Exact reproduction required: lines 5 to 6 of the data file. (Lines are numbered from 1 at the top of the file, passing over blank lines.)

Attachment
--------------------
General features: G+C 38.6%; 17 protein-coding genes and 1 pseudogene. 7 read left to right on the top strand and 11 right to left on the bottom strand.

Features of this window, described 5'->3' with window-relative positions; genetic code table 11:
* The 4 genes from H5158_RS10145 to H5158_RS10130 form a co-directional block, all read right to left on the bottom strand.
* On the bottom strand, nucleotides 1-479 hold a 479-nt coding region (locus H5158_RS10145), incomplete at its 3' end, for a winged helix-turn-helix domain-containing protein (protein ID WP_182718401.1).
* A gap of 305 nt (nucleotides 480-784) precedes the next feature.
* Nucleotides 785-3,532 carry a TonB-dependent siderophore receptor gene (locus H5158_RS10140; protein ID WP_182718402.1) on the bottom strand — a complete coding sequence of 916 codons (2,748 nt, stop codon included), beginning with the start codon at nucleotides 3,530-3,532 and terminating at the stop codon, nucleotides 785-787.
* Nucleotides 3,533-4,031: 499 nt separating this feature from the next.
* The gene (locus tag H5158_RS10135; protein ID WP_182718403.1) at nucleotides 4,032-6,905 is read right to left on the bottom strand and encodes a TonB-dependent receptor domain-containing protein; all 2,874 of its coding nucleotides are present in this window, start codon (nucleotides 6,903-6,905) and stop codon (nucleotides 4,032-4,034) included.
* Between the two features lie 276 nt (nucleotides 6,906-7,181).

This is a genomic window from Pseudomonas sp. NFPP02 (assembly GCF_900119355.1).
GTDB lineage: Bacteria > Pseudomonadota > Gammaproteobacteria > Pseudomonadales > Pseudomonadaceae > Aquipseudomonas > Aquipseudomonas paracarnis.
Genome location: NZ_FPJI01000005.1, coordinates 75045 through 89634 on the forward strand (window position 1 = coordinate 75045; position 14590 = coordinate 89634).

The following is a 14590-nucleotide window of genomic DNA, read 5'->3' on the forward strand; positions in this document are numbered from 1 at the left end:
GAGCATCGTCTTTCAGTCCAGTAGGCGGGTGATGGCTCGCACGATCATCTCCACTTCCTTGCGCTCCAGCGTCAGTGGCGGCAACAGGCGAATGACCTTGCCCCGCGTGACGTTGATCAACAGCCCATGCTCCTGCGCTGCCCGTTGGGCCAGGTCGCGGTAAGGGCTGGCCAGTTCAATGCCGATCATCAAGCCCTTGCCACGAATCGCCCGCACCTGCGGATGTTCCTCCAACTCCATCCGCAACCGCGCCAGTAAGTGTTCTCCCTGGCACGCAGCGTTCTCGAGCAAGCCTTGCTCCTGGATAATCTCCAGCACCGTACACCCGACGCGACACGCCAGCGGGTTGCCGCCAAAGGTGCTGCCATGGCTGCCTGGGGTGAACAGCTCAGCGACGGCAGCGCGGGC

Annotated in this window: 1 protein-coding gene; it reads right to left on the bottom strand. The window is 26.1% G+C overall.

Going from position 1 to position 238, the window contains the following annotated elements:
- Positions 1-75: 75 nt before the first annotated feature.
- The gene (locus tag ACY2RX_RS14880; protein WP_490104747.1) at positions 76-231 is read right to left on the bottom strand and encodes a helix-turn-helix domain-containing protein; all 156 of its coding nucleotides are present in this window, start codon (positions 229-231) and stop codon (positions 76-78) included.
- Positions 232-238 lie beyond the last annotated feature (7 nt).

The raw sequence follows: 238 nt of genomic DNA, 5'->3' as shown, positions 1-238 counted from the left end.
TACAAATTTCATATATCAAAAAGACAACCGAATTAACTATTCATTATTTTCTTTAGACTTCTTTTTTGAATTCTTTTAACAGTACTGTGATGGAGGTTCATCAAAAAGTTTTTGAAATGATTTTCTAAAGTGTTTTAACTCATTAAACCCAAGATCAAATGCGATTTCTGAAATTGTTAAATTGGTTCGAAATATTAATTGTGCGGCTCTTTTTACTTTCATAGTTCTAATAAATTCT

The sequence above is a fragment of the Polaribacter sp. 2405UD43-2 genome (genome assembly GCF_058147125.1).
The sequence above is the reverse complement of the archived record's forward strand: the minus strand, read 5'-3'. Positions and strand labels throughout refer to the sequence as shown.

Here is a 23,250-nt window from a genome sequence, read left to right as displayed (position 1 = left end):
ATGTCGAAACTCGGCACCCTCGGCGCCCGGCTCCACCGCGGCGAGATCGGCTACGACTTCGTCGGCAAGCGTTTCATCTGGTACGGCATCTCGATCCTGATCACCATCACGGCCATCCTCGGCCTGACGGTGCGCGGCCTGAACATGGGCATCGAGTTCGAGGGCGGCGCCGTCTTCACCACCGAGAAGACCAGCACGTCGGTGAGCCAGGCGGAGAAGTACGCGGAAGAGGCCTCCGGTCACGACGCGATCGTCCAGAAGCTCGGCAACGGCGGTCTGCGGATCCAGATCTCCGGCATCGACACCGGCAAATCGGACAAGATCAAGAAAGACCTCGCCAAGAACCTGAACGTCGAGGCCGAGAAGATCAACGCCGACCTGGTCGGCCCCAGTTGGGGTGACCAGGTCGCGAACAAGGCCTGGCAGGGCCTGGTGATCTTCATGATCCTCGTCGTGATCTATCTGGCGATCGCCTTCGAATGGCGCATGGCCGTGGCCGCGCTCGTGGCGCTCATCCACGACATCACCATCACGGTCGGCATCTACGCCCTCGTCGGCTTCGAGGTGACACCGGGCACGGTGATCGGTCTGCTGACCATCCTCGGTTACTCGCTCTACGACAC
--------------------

* A gap of 305 nt (nucleotides 480-784) precedes the next feature.
* Nucleotides 785-3,532 carry a TonB-dependent siderophore receptor gene (locus H5158_RS10140; protein ID WP_182718402.1) on the bottom strand — a complete coding sequence of 916 codons (2,748 nt, stop codon included), beginning with the start codon at nucleotides 3,530-3,532 and terminating at the stop codon, nucleotides 785-787.